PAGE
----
Concussions in Youth Sport Safety Bill
BC LIBERAL GOVERNMENT CAUCUS
For immediate release
November 17, 2011
MLA STILWELL INTRODUCES CONCUSSIONS IN YOUTH SPORT SAFETY BILL
VICTORIA – Vancouver-Langara MLA Dr. Moira Stilwell introduced a Private Member’s Bill to the Legislature today. The proposed Concussions in Youth Sport Safety Act will help protect the minds of young athletes by requiring youth sports organizations to adopt guidelines to increase awareness about concussions and outlines criteria for athletes experiencing concussion symptoms to follow before returning to play.
Why this Matters:
- According to the Canadian Paediatrics Society, the majority of sport-related head injuries occur in individuals younger than 20 years of age.
- Once a person suffers a concussion, he or she is often more likely to sustain future concussions. An impact delivered to the head of an athlete who has not yet fully recovered from an initial concussion can be devastating – potentially resulting in life-long brain damage or even death. This condition is known as “Second Impact Syndrome.”
- Young athletes often experience pressure to return to play before they have completely healed from a concussion.
“This bill protects the minds of young athletes by outlining specific guidelines for managing sports-related concussions. It will also empower parents, coaches and athletes with knowledge of the serious effects of concussions.”
– Vancouver – Langara MLA Dr. Moira Stilwell
“This will focus attention on the issue of concussion and better management of risk in young athletes, and that is important.”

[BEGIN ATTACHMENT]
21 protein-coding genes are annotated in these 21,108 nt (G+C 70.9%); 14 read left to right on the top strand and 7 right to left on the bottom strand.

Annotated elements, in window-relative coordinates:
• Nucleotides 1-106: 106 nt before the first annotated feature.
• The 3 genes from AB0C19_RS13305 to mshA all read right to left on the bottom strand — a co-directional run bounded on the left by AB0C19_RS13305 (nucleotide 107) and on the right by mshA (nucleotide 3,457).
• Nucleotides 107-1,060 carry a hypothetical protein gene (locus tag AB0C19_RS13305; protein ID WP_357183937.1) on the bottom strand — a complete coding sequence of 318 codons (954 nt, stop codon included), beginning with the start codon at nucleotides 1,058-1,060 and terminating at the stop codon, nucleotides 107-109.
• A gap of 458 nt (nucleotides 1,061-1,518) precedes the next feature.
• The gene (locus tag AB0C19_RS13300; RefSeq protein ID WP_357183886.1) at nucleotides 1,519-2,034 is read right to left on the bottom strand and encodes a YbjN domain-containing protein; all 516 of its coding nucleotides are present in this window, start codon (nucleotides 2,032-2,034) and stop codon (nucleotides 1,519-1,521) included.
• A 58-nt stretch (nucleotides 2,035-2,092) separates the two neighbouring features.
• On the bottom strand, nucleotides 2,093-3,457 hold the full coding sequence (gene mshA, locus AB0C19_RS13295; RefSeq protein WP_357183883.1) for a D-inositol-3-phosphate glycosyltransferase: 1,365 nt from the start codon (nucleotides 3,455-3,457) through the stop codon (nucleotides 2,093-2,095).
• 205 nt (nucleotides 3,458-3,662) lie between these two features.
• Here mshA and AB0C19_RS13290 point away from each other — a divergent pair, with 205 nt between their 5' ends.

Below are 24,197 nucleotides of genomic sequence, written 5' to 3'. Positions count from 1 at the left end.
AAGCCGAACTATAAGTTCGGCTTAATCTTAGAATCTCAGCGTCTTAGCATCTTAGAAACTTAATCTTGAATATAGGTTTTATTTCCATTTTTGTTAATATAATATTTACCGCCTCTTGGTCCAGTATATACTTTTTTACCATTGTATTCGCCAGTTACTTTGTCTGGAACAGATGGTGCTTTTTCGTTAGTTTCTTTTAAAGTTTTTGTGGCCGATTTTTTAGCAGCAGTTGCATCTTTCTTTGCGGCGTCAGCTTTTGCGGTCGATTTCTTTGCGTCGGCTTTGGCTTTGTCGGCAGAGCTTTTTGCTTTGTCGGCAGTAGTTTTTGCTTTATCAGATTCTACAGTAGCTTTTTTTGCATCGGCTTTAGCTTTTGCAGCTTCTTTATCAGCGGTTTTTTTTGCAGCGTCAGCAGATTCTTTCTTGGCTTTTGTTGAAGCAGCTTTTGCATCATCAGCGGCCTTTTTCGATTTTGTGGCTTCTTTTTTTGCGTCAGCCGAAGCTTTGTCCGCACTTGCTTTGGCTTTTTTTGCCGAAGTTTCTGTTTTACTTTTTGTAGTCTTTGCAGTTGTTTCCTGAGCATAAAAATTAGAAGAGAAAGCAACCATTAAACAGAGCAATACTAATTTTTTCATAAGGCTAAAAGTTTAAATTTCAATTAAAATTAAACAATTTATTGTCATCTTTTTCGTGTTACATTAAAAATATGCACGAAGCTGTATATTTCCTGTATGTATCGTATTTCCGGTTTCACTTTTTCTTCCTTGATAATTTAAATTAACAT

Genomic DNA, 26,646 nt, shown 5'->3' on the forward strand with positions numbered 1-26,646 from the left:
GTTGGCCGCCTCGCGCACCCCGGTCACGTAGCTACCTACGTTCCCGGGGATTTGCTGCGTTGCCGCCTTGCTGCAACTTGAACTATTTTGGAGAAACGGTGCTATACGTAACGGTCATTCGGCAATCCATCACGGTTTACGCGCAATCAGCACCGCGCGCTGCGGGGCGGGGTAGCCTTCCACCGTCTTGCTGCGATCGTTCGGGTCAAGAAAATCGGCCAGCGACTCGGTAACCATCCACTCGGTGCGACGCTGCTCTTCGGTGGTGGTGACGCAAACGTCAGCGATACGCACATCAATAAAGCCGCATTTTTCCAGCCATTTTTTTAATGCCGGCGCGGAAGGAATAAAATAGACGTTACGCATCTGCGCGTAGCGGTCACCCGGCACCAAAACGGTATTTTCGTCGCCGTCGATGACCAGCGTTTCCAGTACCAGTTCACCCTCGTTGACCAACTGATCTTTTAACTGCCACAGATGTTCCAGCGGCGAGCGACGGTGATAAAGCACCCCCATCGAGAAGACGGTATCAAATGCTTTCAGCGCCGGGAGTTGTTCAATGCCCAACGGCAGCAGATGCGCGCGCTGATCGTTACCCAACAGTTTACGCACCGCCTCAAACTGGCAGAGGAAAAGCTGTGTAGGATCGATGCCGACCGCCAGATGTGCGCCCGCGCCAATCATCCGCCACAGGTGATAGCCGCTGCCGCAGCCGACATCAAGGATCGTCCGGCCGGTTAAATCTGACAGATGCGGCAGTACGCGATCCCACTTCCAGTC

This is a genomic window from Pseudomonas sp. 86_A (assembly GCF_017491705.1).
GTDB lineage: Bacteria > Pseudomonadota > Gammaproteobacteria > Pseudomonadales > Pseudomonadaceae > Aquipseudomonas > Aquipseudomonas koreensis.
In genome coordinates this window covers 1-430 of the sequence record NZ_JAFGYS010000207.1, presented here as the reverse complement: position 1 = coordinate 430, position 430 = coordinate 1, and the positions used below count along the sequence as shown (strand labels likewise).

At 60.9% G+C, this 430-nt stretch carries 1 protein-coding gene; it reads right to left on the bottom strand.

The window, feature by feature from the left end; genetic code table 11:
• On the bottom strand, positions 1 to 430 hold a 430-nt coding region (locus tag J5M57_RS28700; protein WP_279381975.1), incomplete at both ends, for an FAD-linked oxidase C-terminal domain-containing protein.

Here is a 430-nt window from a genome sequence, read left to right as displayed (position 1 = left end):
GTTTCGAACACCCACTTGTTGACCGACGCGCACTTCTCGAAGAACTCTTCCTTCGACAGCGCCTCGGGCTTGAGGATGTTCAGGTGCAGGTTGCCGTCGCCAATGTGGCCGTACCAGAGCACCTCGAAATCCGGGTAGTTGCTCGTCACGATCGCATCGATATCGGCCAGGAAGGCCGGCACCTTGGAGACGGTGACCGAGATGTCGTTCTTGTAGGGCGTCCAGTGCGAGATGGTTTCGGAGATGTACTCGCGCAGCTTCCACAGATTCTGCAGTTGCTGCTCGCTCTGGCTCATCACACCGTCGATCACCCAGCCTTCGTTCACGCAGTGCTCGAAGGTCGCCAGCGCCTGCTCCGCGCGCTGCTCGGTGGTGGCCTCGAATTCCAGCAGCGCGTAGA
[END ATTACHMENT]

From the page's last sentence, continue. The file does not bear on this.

– Provincial Health Officer Dr. Perry Kendall
“Football BC has been in the forefront pushing for this type of legislation. We are fully supportive of this initiative and think it’s the right thing to do to protect youth playing sports in B.C.”
– Football BC Executive Director, Pat Waslen
“Concussions are brain injuries that often go unrecognized and untreated. As a brain injury there are hidden costs, as well as real costs, not only to the sports world, but to the workplace and the health care system. This legislation is an excellent step towards raising awareness about this preventable issue and will help educate the public about the serious effects of concussions.”
– Neurosurgeon and ThinkFirst BC Director, Dr. Brian Hunt
- The bill requires Youth Sports Organizations to develop and adopt guidelines and other pertinent information and forms to inform and educate coaches, youth athletes, and their parents and/or guardians of the nature and risk of concussion and head injury including continuing to play after concussion or head injury.
- Prior to initiating practice or competition in a high-risk sport, young athletes will be required to return a concussion and head injury information sheet signed by them and their parents.
- Youth athletes suspected of sustaining a concussion or head injury in a practice or game will be required to be removed from competition.
- A youth athlete who has been removed from play may not return to play until the athlete is evaluated by a licensed health care professional trained in the evaluation and management of concussions and receives clearance to return to play from that health care professional.
For more information contact:
Communications Officer, Government Caucus of British Columbia